The staple coating 881 can be comprised of xerogel, for example. The staple coating 881 can be comprised of gelatin microspheres and/or nanospheres, for example. Gelatin comprises an at least partially denatured, or completely denatured, form of collagen that cells can bind to and degrade through enzymatic action. In various instances, the gelatin can be loaded with fibroblast and/or platelet-derived growth factor, for example. As the coating 881 degrades, the coating 881 can at least partially fill and at least partially seal the gap 882. In various instances, the coating 881 can be applied to the staple 880 by immersing the staple wire in a water-in-oil emulsion and then lyophilizing the gelatin microspheres and/or nanospheres onto the staple wire. The entire disclosure of GELATIN MICROSPHERES CROSS-LINKED WITH GENIPIN FOR LOCAL DELIVERY OF GROWTH FACTORS, J. Tissue Eng. Regen. Med. 4:514-523 (2010) by Luis Solorio et al. is incorporated by reference herein.

The staple 880 is comprised of a wire having a circular cross-section; however, the staple 880 can be comprised of a wire having any suitable cross-section, such as a polygonal cross-section, for example. Non-circular cross-sections can have larger perimeters than circular cross-sections for a certain overall width. Such non-circular cross-sections can support a larger quantity of coating material than circular cross-sections which can allow the coating to expand and fill larger holes than staples having circular cross-sections. In certain instances, a non-circular cross section can be formed be creating one or more grooves in a circular cross-section. In at least one such instance, such grooves can extend longitudinally along the staple legs. In some instances, a longitudinal groove can extend along an axis. In certain instances, a longitudinal groove can wrap around a staple leg. In at least one instance, such a longitudinal groove can extend around a leg in a helical manner.

The staples of a staple cartridge can be deployed with or without the use of an adjunct material, such as buttress material, for example. Often, an adjunct material can be placed on the top surface, or deck, of a staple cartridge such that, when the staples are ejected from the staple cartridge, the staples can capture the adjunct material against the tissue. FIG. 55 illustrates two pieces of adjunct material 239 positioned on a deck surface 238 of the staple cartridge 230. A first piece of adjunct material 239 is positioned on a first side of the longitudinal slot 234 and a second piece of adjunct material 239 is positioned on a second side of the longitudinal slot 234. Alternative embodiments are envisioned in which a single piece of adjunct material is supported by the deck surface 238 which extends over the longitudinal slot 234 and both sides of the staple cartridge 230. Referring again to FIG. 55, each piece of adjunct material 239 is substantially rectangular and extends over a staple pattern including a row of first staple cavities 270a, a row of second staple cavities 270b, and a row of third staple cavities 270c. The staples 280a, 280b, and 280c stored in the staple cavities 270a, 270b, and 270c, respectively, penetrate the adjunct material 239 when they are ejected from the staple cartridge 230 and capture a portion of the adjunct material 239 therein as the staples 280a, 280b, and 280c are formed by the anvil 220.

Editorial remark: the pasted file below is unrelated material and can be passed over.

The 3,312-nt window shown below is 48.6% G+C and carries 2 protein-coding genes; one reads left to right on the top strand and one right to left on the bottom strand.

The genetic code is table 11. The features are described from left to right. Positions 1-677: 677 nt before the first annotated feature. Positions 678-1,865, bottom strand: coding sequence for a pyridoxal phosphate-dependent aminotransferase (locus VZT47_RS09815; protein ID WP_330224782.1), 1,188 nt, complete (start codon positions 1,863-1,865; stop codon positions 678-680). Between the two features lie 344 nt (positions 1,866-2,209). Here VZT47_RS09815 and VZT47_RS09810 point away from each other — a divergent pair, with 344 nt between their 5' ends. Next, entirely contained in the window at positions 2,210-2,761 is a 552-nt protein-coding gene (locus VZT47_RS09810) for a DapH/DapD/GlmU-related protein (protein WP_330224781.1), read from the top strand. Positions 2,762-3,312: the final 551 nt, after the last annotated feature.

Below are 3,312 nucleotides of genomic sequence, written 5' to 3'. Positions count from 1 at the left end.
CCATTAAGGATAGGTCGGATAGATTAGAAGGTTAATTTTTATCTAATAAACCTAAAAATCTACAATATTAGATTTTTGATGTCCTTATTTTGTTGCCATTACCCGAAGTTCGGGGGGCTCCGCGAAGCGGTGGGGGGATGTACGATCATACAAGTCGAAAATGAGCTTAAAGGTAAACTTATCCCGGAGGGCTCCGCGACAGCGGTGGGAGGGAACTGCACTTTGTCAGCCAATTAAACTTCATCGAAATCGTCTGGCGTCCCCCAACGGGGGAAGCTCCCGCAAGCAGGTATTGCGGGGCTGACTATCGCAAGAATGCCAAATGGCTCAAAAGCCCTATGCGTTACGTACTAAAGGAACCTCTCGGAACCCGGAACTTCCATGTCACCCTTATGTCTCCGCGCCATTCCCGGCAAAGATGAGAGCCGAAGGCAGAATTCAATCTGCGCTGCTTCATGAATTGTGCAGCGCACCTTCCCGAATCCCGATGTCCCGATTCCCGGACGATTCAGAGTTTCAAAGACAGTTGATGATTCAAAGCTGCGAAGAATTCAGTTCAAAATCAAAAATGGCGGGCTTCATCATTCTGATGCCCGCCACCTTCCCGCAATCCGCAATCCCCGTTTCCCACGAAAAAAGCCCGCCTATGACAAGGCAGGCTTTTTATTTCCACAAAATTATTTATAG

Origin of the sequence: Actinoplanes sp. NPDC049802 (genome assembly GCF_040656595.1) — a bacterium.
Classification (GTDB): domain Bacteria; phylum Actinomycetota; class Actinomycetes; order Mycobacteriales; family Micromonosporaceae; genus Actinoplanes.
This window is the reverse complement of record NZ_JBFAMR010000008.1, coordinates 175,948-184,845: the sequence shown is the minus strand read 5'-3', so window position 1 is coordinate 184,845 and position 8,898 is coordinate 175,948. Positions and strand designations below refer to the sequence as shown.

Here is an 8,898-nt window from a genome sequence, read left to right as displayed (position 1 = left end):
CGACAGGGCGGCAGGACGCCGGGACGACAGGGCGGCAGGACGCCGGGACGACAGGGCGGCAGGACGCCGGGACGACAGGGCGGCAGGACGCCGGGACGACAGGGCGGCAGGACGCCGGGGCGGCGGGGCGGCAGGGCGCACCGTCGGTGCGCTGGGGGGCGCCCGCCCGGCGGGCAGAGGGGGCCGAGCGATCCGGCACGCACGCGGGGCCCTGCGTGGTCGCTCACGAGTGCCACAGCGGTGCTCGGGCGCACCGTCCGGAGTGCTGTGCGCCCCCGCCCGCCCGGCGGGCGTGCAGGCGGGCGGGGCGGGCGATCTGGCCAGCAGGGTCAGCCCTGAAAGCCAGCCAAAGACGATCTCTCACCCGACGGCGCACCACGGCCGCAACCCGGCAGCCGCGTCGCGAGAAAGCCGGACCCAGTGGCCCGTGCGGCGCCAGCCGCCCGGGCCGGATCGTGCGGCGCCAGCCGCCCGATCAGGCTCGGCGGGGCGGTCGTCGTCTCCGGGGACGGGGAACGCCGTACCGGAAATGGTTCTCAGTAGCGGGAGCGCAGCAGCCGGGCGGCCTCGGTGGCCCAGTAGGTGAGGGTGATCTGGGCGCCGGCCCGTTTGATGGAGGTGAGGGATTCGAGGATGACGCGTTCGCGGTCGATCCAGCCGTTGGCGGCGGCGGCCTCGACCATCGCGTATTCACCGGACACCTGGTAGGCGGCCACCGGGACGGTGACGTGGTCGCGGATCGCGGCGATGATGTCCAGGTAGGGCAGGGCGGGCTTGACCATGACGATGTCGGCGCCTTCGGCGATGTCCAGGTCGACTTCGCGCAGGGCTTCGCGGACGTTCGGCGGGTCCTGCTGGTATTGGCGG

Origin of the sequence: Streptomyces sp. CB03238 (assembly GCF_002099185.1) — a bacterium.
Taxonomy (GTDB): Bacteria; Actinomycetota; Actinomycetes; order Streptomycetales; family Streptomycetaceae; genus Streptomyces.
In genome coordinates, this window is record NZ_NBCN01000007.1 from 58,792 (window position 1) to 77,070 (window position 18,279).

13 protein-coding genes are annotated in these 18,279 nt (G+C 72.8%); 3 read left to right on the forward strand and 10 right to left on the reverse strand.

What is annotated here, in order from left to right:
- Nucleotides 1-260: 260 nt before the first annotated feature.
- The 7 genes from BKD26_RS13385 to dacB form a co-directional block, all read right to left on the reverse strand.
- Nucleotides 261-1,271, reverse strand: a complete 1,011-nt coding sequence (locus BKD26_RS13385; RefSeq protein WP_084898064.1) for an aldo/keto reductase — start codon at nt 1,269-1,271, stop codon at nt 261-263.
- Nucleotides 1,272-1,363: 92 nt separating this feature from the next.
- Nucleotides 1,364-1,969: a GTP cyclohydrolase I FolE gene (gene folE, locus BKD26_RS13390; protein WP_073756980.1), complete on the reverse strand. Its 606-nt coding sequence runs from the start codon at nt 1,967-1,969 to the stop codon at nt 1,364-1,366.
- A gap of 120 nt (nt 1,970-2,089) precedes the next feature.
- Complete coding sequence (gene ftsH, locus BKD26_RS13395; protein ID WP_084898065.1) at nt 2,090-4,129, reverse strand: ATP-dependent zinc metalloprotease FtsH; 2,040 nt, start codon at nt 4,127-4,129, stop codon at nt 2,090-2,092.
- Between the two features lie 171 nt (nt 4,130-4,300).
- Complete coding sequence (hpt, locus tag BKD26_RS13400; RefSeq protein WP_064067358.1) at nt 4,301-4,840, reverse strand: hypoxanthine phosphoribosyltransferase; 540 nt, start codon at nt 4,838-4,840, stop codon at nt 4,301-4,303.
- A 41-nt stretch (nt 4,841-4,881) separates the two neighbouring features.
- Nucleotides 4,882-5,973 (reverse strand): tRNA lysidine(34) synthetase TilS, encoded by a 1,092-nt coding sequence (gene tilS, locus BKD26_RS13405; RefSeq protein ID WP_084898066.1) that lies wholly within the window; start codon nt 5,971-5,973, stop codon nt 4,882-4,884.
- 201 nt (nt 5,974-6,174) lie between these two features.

In addition to or in lieu of the adjunct material positioned on the staple cartridge, adjunct material may be positioned on an anvil. The staples penetrating the tissue could penetrate the anvil adjunct before contacting the anvil and then re-penetrate the anvil adjunct before re-entering into the tissue.

After the staples 280a, 280b, and 280c have been deformed by the anvil 220, further to the above, the adjunct material 239 is captured against the tissue by the staples 280a, 280b, and 280c. Stated another way, the adjunct material 239 is implanted against the tissue by the staples 280a, 280b, and 280c. When the tissue is stretched longitudinally, as discussed above, the adjunct material 239 can stretch with the tissue.

Adjunct materials can provide many benefits. Adjunct materials can assist in sealing the puncture holes created by the staple legs. In various instances, the staple legs can push the adjunct material into the puncture holes as the staple legs pass through the tissue. Adjunct materials can also assist in sealing gaps created between the staple legs and the tissue when the tissue is stretched longitudinally. Adjunct materials can bolster the tissue. In various instances, the adjunct material can strengthen the tissue and inhibit the staples from tearing through the tissue.

Referring again to FIG. 55, the reader will appreciate that portions of the adjunct material 239 are not captured by the staples 280a, 280b, and 280c. For instance, the portions of the adjunct material extending around the perimeter thereof may not be captured by the staples. Similarly, portions of the adjunct material positioned intermediate the staples may not be captured by the staples. Such uncaptured portions of the adjunct material 239 may not provide the sealing benefits discussed above and, at the same time, inhibit the extensibility provided by the staple patterns discussed herein. Such uncaptured portions may also inhibit the rotation of the staples within the tissue, as discussed above. Improvements to the embodiment of FIG. 55 are depicted in FIGS. 53, 54, 56, and 57. Such embodiments comprise recesses, notches, cuts, slits, apertures, and/or any other suitable interruptions configured to increase the extensibility of an adjunct material. Moreover, such interruptions may facilitate the rotation of the staples within the tissue.